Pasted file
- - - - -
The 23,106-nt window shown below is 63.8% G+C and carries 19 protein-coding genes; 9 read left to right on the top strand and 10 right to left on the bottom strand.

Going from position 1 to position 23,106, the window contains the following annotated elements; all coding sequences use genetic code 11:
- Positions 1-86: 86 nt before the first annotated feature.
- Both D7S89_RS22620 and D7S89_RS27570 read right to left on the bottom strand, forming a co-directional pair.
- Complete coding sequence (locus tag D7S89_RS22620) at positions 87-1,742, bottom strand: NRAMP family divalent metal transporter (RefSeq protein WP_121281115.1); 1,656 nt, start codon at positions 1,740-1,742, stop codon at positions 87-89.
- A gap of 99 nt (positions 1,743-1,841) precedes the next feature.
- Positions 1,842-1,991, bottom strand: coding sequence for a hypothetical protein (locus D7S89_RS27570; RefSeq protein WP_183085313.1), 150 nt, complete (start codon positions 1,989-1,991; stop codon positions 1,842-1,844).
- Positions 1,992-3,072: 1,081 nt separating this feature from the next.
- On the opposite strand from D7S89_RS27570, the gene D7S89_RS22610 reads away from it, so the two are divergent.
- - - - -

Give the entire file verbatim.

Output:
The 23,106-nt window shown below is 63.8% G+C and carries 19 protein-coding genes; 9 read left to right on the top strand and 10 right to left on the bottom strand.

Going from position 1 to position 23,106, the window contains the following annotated elements; all coding sequences use genetic code 11:
- Positions 1-86: 86 nt before the first annotated feature.
- Both D7S89_RS22620 and D7S89_RS27570 read right to left on the bottom strand, forming a co-directional pair.
- Complete coding sequence (locus tag D7S89_RS22620) at positions 87-1,742, bottom strand: NRAMP family divalent metal transporter (RefSeq protein WP_121281115.1); 1,656 nt, start codon at positions 1,740-1,742, stop codon at positions 87-89.
- A gap of 99 nt (positions 1,743-1,841) precedes the next feature.
- Positions 1,842-1,991, bottom strand: coding sequence for a hypothetical protein (locus D7S89_RS27570; RefSeq protein WP_183085313.1), 150 nt, complete (start codon positions 1,989-1,991; stop codon positions 1,842-1,844).
- Positions 1,992-3,072: 1,081 nt separating this feature from the next.
- On the opposite strand from D7S89_RS27570, the gene D7S89_RS22610 reads away from it, so the two are divergent.